“Forgive me for being a little cautious,” I snapped at my magical aide. I was still annoyed that the redia hadn’t warned me the first time that Marco’s Airstream was actually a hod, a magical vessel. If he had, I’d have given it a wide berth.
“It’s safe,” Marco called, as though he knew exactly what I was thinking.
I held my breath as I opened the door but received no electric shock, and as far as I could tell, I remained normal-sized. I climbed inside slowly. It smelled like a mix of beeswax candles and aromatic spices. Unlike other campers I’d been in, none of the furniture seemed to be affixed. Marco was sitting in a rocking chair, studying a large leather-bound book.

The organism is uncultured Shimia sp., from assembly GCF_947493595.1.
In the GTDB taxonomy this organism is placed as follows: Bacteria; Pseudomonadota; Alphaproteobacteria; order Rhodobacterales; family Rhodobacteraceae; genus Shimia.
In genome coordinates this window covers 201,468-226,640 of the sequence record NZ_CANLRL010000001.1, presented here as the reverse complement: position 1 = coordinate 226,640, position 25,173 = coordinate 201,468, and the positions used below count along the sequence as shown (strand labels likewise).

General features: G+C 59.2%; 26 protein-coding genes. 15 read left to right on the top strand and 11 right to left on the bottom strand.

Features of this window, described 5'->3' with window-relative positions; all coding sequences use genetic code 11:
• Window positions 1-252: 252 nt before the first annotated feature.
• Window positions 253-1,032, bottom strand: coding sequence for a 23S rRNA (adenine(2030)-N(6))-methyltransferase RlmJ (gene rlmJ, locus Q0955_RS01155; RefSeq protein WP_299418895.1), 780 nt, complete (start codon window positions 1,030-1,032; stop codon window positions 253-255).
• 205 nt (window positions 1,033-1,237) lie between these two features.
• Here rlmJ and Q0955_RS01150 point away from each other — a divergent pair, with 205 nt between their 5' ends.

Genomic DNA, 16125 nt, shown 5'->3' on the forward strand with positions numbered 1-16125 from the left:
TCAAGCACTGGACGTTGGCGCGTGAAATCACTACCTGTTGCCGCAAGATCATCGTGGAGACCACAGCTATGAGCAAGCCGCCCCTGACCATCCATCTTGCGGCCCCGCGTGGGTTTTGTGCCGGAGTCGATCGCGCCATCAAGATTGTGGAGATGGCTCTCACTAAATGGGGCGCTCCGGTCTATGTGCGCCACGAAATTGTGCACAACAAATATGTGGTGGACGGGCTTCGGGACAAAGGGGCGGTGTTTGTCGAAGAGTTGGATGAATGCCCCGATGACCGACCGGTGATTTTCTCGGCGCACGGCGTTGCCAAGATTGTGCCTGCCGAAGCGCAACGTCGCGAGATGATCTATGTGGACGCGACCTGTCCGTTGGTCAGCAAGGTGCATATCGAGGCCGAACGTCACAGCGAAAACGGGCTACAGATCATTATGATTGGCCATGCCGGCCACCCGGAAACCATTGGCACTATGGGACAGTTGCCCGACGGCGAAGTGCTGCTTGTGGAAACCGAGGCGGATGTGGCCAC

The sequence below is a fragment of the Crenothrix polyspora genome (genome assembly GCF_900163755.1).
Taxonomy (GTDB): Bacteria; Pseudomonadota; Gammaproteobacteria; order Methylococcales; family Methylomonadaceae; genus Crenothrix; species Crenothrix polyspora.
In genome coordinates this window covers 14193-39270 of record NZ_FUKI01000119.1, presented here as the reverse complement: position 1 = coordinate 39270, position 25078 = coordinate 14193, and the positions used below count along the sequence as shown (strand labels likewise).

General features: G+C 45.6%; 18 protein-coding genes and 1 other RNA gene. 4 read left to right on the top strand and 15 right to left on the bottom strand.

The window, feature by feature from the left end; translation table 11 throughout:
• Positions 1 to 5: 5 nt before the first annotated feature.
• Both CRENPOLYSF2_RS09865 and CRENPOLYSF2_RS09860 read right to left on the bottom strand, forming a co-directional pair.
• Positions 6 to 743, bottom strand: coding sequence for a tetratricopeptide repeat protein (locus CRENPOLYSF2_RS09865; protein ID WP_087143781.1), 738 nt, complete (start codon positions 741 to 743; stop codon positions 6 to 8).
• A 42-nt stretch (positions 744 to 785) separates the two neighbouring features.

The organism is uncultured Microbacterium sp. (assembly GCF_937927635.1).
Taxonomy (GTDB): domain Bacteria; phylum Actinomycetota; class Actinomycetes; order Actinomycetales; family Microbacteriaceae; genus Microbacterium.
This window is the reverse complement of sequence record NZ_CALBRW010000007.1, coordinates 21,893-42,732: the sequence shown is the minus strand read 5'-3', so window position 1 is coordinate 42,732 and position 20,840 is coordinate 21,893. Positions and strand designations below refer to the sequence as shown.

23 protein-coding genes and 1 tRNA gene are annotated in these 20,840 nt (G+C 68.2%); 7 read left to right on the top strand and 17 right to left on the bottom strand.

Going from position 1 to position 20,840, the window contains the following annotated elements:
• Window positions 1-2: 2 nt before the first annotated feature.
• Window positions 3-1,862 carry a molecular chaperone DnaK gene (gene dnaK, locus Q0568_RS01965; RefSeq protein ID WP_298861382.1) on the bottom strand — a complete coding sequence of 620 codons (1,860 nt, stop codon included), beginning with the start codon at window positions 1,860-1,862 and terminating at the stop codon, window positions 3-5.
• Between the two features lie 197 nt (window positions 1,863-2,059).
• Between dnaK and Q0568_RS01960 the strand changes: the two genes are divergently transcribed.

He glanced up at me. “Coffee?”
I shook my head.
He pointed to a giant oversized ottoman. “Have a seat.”
I sank down and tried to look casual, but really, I was fascinated. I’d never been inside a camper hod before. This particular magical container was bigger on the inside, or so I’d been told. But at first glance, it looked like any other RV.
Marco looked up over his book at me for a long second and then closed it. “What’s bothering you, Ravena?”
I shook my head. “Besides not being able to drive my RV?”
“We’ll figure that out,” he assured me.
“I just can’t understand why Mildred or Sol don’t know how to do it,” I admitted.
“Jinxes are child’s play, to some degree,” Marco explained. He seemed to know the answers to almost all of my questions, which was surprising, considering he wasn’t the least bit magical himself. “There are four kinds of jinxes. You can jinx things, people, thoughts, or lives.” He sounded very serious as he said the last.